DO THIS TO MAXIMIZE YOUR PAYOUT: So, if you want to try to get as much money as possible out of Social Security (again, for you and your wife, not just you), then you probably want to do the following:
- The highest earner in the couple should defer the start of benefits as long as possible up until the maximum retirement age of 70. Don’t focus on who is older. Or, who retires first. The key is to make sure the highest earner grabs the highest possible payout.
When you choose to start the higher earner’s Social Security benefits has major financial implications for a long time into the future — for both you and your spouse. Maximizing the higher earner’s benefit usually results in the highest total household lifetime payout of Social Security benefits. When calculating your Social Security, you don’t necessarily want to focus on the monthly paycheck. You want to look at the lifetime value of all of those paychecks added up together — for as long as both you AND your wife are expected to live.
The NewRetirement Planner allows you to do this. You can see the lifetime value of Social Security in the PlannerPlus Inspector function. Try different start ages and benefit amounts and compare the results!
Why Are Married Men Leaving Money on the Table?
Potential explanations for why people collect Social Security early and reduce their lifetime benefit may include:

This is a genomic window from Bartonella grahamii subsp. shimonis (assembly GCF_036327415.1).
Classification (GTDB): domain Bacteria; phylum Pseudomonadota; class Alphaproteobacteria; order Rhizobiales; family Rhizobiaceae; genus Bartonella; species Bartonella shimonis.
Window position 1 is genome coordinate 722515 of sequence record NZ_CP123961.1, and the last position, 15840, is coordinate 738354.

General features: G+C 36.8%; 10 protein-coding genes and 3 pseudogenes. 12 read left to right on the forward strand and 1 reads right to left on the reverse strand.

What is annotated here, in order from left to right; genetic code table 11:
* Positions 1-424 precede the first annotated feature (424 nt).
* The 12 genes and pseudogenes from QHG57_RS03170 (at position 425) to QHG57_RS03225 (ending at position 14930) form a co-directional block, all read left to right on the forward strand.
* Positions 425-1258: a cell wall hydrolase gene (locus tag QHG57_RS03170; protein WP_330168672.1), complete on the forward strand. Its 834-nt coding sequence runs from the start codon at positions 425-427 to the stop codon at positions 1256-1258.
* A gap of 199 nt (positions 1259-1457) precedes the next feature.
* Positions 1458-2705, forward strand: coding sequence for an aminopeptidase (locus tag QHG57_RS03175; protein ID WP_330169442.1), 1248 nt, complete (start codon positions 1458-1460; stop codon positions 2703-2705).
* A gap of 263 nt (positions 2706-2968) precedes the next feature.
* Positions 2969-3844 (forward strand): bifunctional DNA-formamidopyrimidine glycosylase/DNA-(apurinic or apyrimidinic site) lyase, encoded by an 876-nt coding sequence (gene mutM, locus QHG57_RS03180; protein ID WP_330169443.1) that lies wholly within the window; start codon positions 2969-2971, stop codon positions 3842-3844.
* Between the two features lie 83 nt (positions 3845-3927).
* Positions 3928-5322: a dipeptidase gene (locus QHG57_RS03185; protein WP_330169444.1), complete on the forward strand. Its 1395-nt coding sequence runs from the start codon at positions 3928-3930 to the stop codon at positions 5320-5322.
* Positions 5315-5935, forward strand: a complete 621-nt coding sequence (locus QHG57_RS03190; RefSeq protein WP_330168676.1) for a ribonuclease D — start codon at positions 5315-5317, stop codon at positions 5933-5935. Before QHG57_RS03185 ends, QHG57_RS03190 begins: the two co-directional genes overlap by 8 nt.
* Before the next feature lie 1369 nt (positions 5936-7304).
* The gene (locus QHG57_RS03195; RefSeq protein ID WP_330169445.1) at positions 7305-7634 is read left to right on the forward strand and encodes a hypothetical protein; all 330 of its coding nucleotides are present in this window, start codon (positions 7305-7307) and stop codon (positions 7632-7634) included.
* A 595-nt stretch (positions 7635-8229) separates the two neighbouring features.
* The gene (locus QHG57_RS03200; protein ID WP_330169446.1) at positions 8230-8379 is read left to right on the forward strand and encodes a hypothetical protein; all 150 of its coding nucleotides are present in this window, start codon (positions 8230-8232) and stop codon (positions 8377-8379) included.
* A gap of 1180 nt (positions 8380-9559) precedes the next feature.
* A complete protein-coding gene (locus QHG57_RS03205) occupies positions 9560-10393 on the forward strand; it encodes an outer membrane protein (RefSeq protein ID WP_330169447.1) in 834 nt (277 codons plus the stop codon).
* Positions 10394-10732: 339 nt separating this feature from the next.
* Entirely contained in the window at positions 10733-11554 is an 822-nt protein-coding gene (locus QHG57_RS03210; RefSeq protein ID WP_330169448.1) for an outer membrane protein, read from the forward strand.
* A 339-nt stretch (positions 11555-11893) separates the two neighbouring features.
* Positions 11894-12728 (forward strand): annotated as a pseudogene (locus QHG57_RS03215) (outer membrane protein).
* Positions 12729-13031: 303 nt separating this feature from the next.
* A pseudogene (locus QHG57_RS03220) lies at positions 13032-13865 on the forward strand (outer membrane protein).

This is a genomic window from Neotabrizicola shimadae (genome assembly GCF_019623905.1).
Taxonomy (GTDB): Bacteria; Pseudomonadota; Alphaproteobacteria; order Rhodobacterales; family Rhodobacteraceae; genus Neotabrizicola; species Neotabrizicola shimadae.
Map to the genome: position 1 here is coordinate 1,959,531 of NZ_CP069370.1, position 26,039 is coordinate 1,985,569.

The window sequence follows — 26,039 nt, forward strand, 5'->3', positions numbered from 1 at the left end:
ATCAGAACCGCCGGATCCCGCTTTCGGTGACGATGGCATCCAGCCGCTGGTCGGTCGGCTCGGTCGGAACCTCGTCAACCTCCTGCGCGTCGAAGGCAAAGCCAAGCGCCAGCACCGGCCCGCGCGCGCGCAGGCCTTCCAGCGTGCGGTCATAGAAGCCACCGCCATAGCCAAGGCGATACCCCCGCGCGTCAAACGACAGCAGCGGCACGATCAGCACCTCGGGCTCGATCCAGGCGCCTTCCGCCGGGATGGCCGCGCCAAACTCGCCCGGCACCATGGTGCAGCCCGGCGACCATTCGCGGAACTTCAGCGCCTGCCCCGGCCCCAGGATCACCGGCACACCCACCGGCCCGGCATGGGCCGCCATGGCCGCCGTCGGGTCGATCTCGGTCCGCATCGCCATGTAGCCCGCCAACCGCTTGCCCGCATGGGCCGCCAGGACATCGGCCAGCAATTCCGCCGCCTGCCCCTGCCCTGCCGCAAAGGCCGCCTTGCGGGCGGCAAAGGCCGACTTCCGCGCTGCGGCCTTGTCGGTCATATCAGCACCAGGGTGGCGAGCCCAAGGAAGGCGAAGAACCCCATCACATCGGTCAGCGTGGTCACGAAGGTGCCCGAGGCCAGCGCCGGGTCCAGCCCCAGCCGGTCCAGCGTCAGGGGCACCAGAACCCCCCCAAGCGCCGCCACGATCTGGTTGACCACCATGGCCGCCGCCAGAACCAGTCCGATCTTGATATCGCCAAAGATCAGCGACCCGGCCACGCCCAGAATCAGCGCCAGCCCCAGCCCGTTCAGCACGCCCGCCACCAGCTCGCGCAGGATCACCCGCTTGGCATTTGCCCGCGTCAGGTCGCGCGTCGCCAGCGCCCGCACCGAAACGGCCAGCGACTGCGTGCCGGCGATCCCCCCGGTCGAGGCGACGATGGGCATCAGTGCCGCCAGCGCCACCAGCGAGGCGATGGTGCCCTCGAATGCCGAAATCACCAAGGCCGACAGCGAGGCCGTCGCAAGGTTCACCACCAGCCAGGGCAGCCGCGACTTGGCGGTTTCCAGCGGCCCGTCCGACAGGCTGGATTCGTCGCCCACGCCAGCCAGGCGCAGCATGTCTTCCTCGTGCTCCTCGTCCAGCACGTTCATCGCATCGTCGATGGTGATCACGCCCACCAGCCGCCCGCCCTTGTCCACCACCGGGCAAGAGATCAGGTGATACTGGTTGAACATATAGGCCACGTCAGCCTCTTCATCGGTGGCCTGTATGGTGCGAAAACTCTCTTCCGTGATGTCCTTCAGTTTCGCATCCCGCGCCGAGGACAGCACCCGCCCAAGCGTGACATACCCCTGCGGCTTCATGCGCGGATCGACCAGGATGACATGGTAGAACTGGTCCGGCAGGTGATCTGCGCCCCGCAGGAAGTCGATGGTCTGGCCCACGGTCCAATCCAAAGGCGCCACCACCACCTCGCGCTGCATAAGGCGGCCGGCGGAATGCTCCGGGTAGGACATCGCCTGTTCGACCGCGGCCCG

- Their feelings about work, existing health issues, and whether they will get a defined benefit pension from an employer.
- An interest in retiring as early as possible and wanting to start Social Security benefits to help make this happen,
- A lack of knowledge about Social Security survivor benefits.
- Husbands simply don’t think that they will die earlier, even if they know that to be a statistical reality.
- Feeling like they had better start collecting now, because the future is uncertain.
See other ways retirees leave money on the table…
What Would Convince You to Delay Benefits to Leave Your Wife More Comfortable?
In the Boston College experiment, the researchers displayed Social Security’s benefit information to the men three different ways.
- In the first format, a control group saw the basic information: the husband’s full retirement benefit, and then a link to a second page displaying his benefits for various claiming ages.
- A second format also displayed his full benefit, but the link went to a page with estimates of his widow’s survivor benefits, based on the husband’s various claiming ages – the later he files, the more she would receive.
- The third format had the same information as the second format, but it was presented on a single web page.
No matter how the information was presented, the men were not persuaded to postpone their own benefits to benefit their widow.
Let’s find out what works! We would really love your input. Take the 30 second survey now!
And, don’t forget to create a detailed retirement plan and try out different scenarios for Social Security and more! No matter what you have done or not done in the past, the NewRetirement Planner makes it easy to get on track now!